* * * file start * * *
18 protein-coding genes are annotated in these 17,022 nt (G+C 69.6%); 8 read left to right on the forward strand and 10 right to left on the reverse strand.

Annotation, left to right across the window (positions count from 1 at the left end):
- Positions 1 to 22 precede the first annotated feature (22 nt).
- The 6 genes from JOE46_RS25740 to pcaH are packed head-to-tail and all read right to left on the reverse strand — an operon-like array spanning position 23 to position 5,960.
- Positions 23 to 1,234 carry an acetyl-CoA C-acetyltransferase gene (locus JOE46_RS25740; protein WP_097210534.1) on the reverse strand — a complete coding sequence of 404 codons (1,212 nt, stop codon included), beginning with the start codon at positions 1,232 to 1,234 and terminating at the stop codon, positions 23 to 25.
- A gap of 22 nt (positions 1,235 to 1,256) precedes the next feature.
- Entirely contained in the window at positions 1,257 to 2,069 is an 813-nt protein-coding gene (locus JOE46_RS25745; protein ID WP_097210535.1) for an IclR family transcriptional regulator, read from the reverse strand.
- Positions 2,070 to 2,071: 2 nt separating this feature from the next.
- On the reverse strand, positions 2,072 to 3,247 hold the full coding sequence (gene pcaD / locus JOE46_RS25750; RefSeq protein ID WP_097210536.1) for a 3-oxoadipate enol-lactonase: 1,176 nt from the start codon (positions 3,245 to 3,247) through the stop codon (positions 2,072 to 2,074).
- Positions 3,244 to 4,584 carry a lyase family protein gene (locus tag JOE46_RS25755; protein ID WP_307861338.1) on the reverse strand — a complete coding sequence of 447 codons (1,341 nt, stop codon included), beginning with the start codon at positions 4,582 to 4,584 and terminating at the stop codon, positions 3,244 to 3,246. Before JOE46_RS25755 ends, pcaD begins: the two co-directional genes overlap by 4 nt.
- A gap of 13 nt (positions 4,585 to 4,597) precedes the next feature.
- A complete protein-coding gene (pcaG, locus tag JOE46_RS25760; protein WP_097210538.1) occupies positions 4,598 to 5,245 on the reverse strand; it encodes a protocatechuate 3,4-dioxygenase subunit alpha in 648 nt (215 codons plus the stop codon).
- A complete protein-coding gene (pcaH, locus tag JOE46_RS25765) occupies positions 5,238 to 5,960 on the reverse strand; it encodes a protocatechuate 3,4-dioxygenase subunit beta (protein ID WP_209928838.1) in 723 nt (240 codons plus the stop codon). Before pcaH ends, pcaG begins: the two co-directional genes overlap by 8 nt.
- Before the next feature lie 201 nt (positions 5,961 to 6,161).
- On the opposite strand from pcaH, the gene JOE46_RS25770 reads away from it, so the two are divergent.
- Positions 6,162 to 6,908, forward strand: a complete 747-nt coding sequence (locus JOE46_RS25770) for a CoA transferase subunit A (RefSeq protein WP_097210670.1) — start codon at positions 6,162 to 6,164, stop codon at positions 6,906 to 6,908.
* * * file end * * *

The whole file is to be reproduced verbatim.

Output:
18 protein-coding genes are annotated in these 17,022 nt (G+C 69.6%); 8 read left to right on the forward strand and 10 right to left on the reverse strand.

Annotation, left to right across the window (positions count from 1 at the left end):
- Positions 1 to 22 precede the first annotated feature (22 nt).
- The 6 genes from JOE46_RS25740 to pcaH are packed head-to-tail and all read right to left on the reverse strand — an operon-like array spanning position 23 to position 5,960.
- Positions 23 to 1,234 carry an acetyl-CoA C-acetyltransferase gene (locus JOE46_RS25740; protein WP_097210534.1) on the reverse strand — a complete coding sequence of 404 codons (1,212 nt, stop codon included), beginning with the start codon at positions 1,232 to 1,234 and terminating at the stop codon, positions 23 to 25.
- A gap of 22 nt (positions 1,235 to 1,256) precedes the next feature.
- Entirely contained in the window at positions 1,257 to 2,069 is an 813-nt protein-coding gene (locus JOE46_RS25745; protein ID WP_097210535.1) for an IclR family transcriptional regulator, read from the reverse strand.
- Positions 2,070 to 2,071: 2 nt separating this feature from the next.
- On the reverse strand, positions 2,072 to 3,247 hold the full coding sequence (gene pcaD / locus JOE46_RS25750; RefSeq protein ID WP_097210536.1) for a 3-oxoadipate enol-lactonase: 1,176 nt from the start codon (positions 3,245 to 3,247) through the stop codon (positions 2,072 to 2,074).
- Positions 3,244 to 4,584 carry a lyase family protein gene (locus tag JOE46_RS25755; protein ID WP_307861338.1) on the reverse strand — a complete coding sequence of 447 codons (1,341 nt, stop codon included), beginning with the start codon at positions 4,582 to 4,584 and terminating at the stop codon, positions 3,244 to 3,246. Before JOE46_RS25755 ends, pcaD begins: the two co-directional genes overlap by 4 nt.
- A gap of 13 nt (positions 4,585 to 4,597) precedes the next feature.
- A complete protein-coding gene (pcaG, locus tag JOE46_RS25760; protein WP_097210538.1) occupies positions 4,598 to 5,245 on the reverse strand; it encodes a protocatechuate 3,4-dioxygenase subunit alpha in 648 nt (215 codons plus the stop codon).
- A complete protein-coding gene (pcaH, locus tag JOE46_RS25765) occupies positions 5,238 to 5,960 on the reverse strand; it encodes a protocatechuate 3,4-dioxygenase subunit beta (protein ID WP_209928838.1) in 723 nt (240 codons plus the stop codon). Before pcaH ends, pcaG begins: the two co-directional genes overlap by 8 nt.
- Before the next feature lie 201 nt (positions 5,961 to 6,161).
- On the opposite strand from pcaH, the gene JOE46_RS25770 reads away from it, so the two are divergent.
- Positions 6,162 to 6,908, forward strand: a complete 747-nt coding sequence (locus JOE46_RS25770) for a CoA transferase subunit A (RefSeq protein WP_097210670.1) — start codon at positions 6,162 to 6,164, stop codon at positions 6,906 to 6,908.